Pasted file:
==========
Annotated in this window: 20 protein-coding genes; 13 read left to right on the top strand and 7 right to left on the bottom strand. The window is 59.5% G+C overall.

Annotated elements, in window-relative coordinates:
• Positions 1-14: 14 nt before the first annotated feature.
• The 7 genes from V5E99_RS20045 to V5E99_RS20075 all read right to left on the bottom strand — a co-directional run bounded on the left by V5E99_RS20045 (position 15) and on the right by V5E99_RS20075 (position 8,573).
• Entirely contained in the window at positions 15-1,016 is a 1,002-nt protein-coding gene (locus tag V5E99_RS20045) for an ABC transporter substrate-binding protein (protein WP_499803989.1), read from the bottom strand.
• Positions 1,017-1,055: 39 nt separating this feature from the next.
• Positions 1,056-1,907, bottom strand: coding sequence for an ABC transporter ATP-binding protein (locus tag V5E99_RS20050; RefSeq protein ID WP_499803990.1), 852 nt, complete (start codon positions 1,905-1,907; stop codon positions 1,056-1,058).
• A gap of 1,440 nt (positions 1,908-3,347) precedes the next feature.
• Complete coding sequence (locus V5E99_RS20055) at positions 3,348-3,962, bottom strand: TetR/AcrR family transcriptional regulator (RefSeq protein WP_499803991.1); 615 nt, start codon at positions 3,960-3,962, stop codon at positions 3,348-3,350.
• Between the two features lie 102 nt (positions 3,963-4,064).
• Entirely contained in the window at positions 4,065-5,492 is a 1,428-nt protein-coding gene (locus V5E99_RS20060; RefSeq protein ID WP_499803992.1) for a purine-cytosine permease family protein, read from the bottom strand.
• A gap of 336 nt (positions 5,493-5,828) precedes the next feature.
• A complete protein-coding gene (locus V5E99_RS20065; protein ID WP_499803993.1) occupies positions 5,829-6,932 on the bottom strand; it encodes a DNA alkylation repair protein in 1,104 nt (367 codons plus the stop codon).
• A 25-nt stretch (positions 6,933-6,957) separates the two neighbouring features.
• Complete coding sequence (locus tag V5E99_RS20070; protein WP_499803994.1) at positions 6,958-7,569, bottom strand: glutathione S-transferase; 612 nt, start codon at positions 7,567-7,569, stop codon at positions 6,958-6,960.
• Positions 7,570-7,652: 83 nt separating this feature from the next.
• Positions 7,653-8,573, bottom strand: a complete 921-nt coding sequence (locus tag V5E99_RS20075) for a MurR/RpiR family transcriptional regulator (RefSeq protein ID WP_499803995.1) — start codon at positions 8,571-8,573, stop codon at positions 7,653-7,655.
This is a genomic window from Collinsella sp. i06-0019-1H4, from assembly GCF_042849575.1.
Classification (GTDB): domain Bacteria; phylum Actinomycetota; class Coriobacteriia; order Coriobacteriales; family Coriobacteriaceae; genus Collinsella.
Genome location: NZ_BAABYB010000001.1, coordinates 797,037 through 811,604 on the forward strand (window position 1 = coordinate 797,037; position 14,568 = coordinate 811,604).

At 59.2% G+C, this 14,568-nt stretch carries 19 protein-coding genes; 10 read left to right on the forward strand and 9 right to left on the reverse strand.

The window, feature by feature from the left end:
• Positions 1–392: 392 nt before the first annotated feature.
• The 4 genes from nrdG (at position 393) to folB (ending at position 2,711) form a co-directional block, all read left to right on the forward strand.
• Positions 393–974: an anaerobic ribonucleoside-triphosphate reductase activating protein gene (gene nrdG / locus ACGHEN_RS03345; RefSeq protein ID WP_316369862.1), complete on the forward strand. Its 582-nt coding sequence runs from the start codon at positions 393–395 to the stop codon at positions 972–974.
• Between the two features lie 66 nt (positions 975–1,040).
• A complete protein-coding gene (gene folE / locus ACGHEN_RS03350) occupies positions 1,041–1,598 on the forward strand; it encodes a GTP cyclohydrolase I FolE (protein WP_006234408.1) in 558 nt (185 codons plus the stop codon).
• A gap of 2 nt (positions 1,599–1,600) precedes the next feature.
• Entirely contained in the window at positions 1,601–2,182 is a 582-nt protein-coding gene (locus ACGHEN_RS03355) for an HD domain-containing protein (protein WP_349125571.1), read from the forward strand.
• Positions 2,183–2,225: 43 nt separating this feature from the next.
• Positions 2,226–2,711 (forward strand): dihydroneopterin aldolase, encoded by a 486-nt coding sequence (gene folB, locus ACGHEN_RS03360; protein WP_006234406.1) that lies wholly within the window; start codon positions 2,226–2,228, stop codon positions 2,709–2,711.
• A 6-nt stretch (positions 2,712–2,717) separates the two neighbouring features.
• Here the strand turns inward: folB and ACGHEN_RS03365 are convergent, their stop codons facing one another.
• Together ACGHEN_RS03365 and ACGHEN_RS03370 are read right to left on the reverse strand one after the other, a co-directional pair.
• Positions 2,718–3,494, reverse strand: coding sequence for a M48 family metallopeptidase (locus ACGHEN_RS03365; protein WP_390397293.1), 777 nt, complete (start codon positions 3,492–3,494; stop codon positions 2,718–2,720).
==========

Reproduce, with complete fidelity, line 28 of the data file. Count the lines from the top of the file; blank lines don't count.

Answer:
• A gap of 2 nt (positions 1,599–1,600) precedes the next feature.